FIG. 3 an end section of a wheelset guide according to the invention, of an embodiment different from that shown in FIG. 2.
FIG. 4 cut-away perspective view of the wheelset guide of FIG. 2 indicating the fiber orentations.
DESCRIPTION OF PREFERRED EMBODIMENTS
According to FIG. 1, for the purpose of guiding a wheelset, each side of the running gear or bogie of a rail vehicle, said running gear or bogie comprises two wheelset guides 1, arranged in parallel with one on top of the other, and with saidwheelset guides 1 being connected both to the frame 2 of the running gear and to the housing 3 of the wheel bearing. The axles of the wheels 4 of the wheelset are held in the wheel bearings, which are rolling bearings. The frame 2 is supported on thewheelset by way of a primary spring 5, which is a helical spring. An oscillation damper 6 is arranged parallel to the primary spring 5, both together characterising the vertical spring movement of the frame 2 relative to the wheelset of the railvehicle. Parallel arrangement of the wheelset guides 1 provides the advantage that additional flexural stress of the primary spring 5 is avoided. The wheelset guides are clamped at the ends so as to be resistant to torsion. The tension forces areapplied by way of straining rings 7 made of fiber composite material, and acting on the ends of the two wheelset guides 1 arranged one on top of the other. By means of threaded connections 9, the wheelset guides 1 are clamped via steel blocks 8, whichare arranged in the middle between said wheelset guides 1, to the housing 3 of the wheel bearing, and, by way of a bracket 10, to the frame 2 of the running gear. During parallelly guided lowering of one of the two wheelset guide clamp-ing arrangements,an S-shaped deformation of the entire wheelset guide 1 results. The longitudinal axis of the wheelset guides 1 is aligned approximately in the direction of travel X. Except for the section right in the middle, the cross-section is flat in the verticaldirection Z, because the wheelset guide 1 should be as flexible as possible in the direction of the spring deflection of the carriage.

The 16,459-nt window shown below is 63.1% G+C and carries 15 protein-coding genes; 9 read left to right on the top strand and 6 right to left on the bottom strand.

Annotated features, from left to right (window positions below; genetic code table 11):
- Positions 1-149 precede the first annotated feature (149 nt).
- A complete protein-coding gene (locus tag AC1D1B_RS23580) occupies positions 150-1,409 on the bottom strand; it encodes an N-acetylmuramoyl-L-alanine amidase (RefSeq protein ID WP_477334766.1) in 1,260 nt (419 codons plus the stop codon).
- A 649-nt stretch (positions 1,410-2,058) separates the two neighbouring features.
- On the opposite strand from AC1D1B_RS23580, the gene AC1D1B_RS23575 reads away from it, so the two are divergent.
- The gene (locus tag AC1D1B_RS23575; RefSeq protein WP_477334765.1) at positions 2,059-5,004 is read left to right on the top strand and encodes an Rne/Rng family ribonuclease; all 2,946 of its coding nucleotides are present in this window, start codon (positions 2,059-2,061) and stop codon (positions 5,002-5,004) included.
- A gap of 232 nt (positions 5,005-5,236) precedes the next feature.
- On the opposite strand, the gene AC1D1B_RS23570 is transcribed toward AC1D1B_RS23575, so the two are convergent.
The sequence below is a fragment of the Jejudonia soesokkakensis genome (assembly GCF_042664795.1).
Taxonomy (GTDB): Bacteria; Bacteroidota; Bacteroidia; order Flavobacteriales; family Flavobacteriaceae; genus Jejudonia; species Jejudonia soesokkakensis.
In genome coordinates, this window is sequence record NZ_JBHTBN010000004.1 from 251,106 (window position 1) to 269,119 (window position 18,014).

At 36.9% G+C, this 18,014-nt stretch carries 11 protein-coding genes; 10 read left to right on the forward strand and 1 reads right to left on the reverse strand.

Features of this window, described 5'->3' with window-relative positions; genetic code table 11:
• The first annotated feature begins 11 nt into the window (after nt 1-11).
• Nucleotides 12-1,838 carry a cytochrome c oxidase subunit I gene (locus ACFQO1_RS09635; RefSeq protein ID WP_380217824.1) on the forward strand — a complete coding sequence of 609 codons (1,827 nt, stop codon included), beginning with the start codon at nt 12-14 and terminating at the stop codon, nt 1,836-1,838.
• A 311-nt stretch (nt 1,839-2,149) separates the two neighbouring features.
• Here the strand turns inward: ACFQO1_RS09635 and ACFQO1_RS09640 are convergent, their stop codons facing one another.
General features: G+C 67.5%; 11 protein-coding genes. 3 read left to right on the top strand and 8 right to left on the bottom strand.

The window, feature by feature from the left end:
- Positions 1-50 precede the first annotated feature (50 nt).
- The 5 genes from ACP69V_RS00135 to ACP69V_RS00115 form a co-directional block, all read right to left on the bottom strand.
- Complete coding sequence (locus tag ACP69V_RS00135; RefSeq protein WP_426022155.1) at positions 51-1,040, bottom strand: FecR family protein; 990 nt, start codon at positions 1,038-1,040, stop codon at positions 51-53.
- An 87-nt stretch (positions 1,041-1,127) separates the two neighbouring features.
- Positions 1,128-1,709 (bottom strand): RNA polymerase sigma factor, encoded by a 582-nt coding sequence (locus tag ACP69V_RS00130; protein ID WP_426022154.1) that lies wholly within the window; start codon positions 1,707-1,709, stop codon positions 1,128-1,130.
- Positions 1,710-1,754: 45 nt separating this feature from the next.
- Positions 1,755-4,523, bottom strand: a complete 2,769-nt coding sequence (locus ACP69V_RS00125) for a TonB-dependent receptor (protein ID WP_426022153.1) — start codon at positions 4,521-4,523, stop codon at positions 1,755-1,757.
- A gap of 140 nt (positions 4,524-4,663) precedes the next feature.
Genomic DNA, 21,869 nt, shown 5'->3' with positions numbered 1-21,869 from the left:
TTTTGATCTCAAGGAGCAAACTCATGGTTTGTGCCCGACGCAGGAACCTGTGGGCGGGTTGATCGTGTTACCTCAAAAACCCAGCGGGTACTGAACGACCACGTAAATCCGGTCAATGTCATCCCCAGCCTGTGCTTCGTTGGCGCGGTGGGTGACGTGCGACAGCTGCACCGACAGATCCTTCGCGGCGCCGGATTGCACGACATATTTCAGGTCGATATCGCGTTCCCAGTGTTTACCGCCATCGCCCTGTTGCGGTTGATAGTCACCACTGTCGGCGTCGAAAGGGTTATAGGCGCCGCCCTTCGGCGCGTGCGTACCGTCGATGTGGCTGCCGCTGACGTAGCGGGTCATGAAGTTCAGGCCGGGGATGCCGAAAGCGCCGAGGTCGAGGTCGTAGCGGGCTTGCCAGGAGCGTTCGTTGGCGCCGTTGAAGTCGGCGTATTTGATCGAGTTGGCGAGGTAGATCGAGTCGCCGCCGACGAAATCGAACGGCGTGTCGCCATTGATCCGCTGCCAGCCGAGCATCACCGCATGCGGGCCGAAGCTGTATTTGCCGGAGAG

According to FIG. 2, the axle guide 1 comprises two end regions 11 and 11' for connection to the wheelset and the frame 2 of the running gear, as well as a central section 12, arranged in-between. A flexural joint 14 comprising a flexural axis15 which extends in the vertical direction Z is arranged in the central section 12 with respect to the longitudinal axis 13 of the wheelset guide 1, with said longitudinal axis 13 being aligned parallel to the direction of travel X. The flexural joint 14comprises a horizontal throat 16 with a cross-section which is flattened in the horizontal transverse direction Y. This provides for the flexibility which is required around the flexural axis 15, in the region of the flexural joint 14, while at the sametime providing for a cross-section extending in the X-Z plane, of adequate size to provide very good longitudinal rigidity of the wheelset guide 1. On both sides of the flexural joint 14, in the longitudinal direction 13, sub sections 17 and 17' follow,wherein the cross-section of the wheelset guide 1 tapers off towards the direction of the flexural joint 14. This tapering-off of the cross section is achieved by a component thickness which is reduced both in the Z-direction and in the Y-direction,said reduction corresponding to the flexural moments encountered during operation. The end sections 11 and 11' comprise wedge-shaped thickened sections 18 and 18', so that torsion-resistant clamping of the axle guide 1 is not only achieved by africtional connection due to the straining ring, but also by a form locking connection.
As an alternative, according to FIG. 3, the end region 11 of the axle guide 1 can comprise two fixing lugs 19. This double lug connection is particularly well suited to taking transverse forces or lateral forces and the resulting moments offlexion.